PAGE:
This looks arguably even more extreme using 2yr yields, like a coiled spring. Something that we can’t help but ponder, but gets not even a whisper in the market, is the consideration that should the BOJ decide they do need to respond to the shift in inflation, simply releasing the JGB peg is likely not enough. They, like all those that went before, would most certainly have to entertain an adjustment to their long-ignored policy rate that currently sits ignored at -0.10%.

Figure 22: JGB 2yr Yield (yellow) and JPY 2yr Swap Rate (papaya). Bund 2yr Yield (purple) and EUR 2yr Swap Rate (orange). US Tsy 2yr Yield (white) and USD 2yr Swap Rate (blue)

Source: Bloomberg

Are leaders in Japan sufficiently certain that they are utterly different to the entirety of the world, utterly immune to global trends, that they can continue with the most aggressive money printing exercise in their history and still not see their price numbers continue to track the rest of the world? If so, based on what? ECB thought that too. Fed thought that too. BOE thought that too. RBA thought that too. It is possible to rephrase that not as they “thought” but rather that they “hoped”. As somebody wise once observed, hope is not a strategy.

Will the central banks fight the hard fight, come what may, until price stability is restored? Or, in Burns-esque fashion will they buckle to a PIVOT!™ at every frightening tremble of a slowdown? We have our guesses and inevitable biases, but if we are being honest, we do not know!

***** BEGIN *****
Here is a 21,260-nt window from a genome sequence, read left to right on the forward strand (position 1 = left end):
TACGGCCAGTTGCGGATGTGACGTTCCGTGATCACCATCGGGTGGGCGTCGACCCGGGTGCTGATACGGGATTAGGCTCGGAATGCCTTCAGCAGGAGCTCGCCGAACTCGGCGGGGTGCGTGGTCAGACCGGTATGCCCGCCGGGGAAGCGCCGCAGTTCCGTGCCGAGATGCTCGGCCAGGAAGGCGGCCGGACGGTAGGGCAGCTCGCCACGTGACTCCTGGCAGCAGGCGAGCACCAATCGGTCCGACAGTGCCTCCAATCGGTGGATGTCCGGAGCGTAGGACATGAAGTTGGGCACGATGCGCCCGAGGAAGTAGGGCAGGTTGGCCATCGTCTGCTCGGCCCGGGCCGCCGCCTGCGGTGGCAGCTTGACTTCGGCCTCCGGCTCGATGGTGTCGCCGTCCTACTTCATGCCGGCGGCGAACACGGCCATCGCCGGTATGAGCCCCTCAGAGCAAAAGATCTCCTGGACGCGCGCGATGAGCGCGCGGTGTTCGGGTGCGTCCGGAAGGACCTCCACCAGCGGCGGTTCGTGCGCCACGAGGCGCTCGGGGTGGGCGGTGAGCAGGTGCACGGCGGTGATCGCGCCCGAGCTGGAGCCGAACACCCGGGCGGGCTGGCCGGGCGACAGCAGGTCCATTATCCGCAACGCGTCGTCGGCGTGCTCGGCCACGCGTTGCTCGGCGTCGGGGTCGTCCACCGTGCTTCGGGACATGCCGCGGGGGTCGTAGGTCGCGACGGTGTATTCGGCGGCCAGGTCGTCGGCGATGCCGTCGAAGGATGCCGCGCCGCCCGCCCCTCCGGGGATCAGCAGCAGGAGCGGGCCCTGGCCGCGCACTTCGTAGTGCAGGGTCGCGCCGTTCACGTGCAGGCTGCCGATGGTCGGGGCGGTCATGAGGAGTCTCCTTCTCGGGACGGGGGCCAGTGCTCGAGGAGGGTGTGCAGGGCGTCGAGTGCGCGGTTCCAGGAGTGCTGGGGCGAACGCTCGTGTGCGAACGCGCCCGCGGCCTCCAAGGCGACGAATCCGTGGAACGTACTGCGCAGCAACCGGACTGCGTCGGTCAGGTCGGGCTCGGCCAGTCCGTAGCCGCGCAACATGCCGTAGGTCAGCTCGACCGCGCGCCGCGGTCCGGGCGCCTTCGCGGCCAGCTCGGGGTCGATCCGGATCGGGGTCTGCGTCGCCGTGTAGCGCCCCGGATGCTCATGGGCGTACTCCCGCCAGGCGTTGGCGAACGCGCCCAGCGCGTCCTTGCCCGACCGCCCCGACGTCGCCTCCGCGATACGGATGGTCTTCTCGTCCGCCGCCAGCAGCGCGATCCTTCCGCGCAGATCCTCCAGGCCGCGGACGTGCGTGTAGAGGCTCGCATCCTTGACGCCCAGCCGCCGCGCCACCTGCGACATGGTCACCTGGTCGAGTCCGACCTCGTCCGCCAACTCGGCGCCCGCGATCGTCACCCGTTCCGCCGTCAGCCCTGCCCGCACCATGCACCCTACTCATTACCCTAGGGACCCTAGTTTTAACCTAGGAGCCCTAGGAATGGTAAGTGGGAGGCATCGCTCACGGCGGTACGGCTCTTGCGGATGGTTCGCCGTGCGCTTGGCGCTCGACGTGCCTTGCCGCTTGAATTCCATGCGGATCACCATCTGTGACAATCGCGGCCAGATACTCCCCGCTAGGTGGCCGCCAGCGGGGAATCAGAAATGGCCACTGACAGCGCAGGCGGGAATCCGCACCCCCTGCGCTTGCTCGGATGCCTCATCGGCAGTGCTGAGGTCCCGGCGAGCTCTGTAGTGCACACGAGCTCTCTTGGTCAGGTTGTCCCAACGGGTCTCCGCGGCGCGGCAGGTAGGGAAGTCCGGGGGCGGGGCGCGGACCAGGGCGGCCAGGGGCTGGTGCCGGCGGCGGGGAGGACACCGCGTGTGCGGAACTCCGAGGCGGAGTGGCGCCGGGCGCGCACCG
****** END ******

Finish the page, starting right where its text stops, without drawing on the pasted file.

What we do know, is that positively convex portfolios outperformed Sharpe World portfolios during the long steady crawl of one of the greatest low volatility, pleasing correlation, bull markets in known history. As we near what may be the end of that bull cycle, convexity has starred yet further. Participate and protect serves the goal of compounding.

Just another example of the simplicity of it. Our ever-popular Barbell Racer, the Always Good Weather Portfolio (AGW) versus the Endowment Index, this month’s sample of a Balanced Racer (ie. driving slowly). We’ve de-risked the Endowment Index down to an 80% allocation to equalize the risk a little bit, though it still has a much higher downside deviation.

Figure 23: AGW 40/40/40 (blue) vs Endowment Index (red). Mar’09-Oct’22. Scattergram and Return Distribution

Source: Convex Strategies

The Scattergram view above doesn’t really show a huge amount of difference. But, as is always the case, its those few dots out in the wings, the big numbers (especially the big down number) that make all the difference in the compounding path.

Figure 24: AGW 40/40/40 (blue) vs Endowment Index (red). Mar’09-Oct’22. Compounding line

Source: Convex Strategies

Truly, all that is needed is a decision to embrace compounding.